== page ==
Now, all three of these styles can be quantified in something called Standard Reference Method. If you really want to geek out take a look here.
3.) Alcohol by Volume or ABV
Simple enough, just the percent alcohol. But if you drink a beer like 120 minute IPA, or Arrogant Bastard Ale, you know just how much ABV can influence the flavor profile.
Beers with heavy alcohol content tend to be heavy, as it takes a lot of grain to get the sugar to ferment into all that alcohol. They also tend to be ales and stouts. Lower ABV are good all-day beers, like lagers and these new ‘session ales’ that brewers are marketing like Gatorade.
You will almost always be able to find ABV, IBU, and style on the beer label these days, and with these three attributes and your knowledge of the beers you’ve had, you can triangulate the winners from the losers in terms of your own individual taste.
And with that, let’s get to the beers.
I’ll start with the lagers and go to the stout. I recommend if you’re drinking these in one sitting to do the same for reasons you’ll see below.
But hey, to each his own.
Victory Festbier Oktoberfest Amber Lager
Style: Lager (Marzen)
At a glance, we are expecting a lighter beer, smooth, with good malt flavor.
Let me first say that I love this beer. I am a Victory fan from the word go and usually a Helles lager and Donnybrook stout guy, depending on the weather outside.
This seasonal beer has me pulling off those two for the time being — it’s a winner. Light, rich and very slightly sweet, it has well developed malt flavors with light hop. This is a watch-the-game-and-drink-well beer.
Buy now, drink often.
Neshaminy Creek Brewing Churchville Lager
Style: Lager (Vienna)
So from this profile, we’re thinking an even lighter lager, low bitterness and easy drinking.
Now, the cool thing I found out about this beer is that it is hopped exclusively with a German Tettnanger hop and lagered (cold aged) for 6 weeks, which accounts for its slight hoppiness balanced with light grain flavor.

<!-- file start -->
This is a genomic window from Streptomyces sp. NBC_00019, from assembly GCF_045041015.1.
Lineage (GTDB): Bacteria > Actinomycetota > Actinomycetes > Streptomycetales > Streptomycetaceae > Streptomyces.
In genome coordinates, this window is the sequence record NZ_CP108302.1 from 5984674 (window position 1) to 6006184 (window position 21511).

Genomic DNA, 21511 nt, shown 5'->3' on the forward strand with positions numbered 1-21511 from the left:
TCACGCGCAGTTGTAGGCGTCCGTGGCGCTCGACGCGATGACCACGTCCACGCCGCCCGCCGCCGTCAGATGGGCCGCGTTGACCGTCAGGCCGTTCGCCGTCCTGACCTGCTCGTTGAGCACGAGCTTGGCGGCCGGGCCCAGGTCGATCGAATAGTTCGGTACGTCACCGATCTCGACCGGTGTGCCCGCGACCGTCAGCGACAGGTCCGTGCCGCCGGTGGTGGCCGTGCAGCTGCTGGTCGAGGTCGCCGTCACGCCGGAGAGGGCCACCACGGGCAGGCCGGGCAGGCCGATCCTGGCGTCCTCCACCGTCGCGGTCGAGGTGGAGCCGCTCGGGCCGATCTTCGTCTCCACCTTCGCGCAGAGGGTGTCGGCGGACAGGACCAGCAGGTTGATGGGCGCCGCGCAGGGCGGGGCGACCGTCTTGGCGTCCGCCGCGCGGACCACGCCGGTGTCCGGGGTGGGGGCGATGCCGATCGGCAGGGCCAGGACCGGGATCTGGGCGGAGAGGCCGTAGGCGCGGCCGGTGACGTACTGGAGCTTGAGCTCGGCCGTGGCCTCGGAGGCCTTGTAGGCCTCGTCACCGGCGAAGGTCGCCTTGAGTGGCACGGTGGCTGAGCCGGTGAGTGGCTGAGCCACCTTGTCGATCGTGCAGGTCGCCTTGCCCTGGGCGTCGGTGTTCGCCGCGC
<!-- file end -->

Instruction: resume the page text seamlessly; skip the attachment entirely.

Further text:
It has a deep, almost red color and toasty aroma of malts and grain. Very light beer for easy and continued drinking. Another winner, though lesser known.
Buy now, drink often.
Evil Genius Beer Company Trick or Treat Chocolate Pumpkin Porter
Style: Stout (Porter)
So this is a hard one. We are expecting a heavy beer with the typical ‘pumpkin spice’ profile of beers of this type.
Sh%t howdy, son! This is a crazy, silly, heavy, and flavorful beer like no other. Get ready for chicory, sassafras, clove flavors up front. There is a back end of mild chocolate and coffee.
This beer is great and again an under-the-radar great sailing out of the minds of Evil Genius in Philly. The great thing about this beer is that it is forward in flavor, not alcohol. It will get you if you don’t handle your business.
This is a solo beer or a ‘Thanksgiving dessert’ beer in my opinion. Buy now and drink, but hold on to some and pull it out on Turkey Day. I am seriously digging on these guys.
Well, there it is.
We’ll check back in next month with a few more gems from Art’s cellar. Until then, check out these websites to learn a bit more about the beer knowledge I have encapsulated (or bastardized) in his piece. Until then, cheers!
What’s your favorite craft beer? Comment below.
Disclaimer: This article is intended for those 21+ years of age only.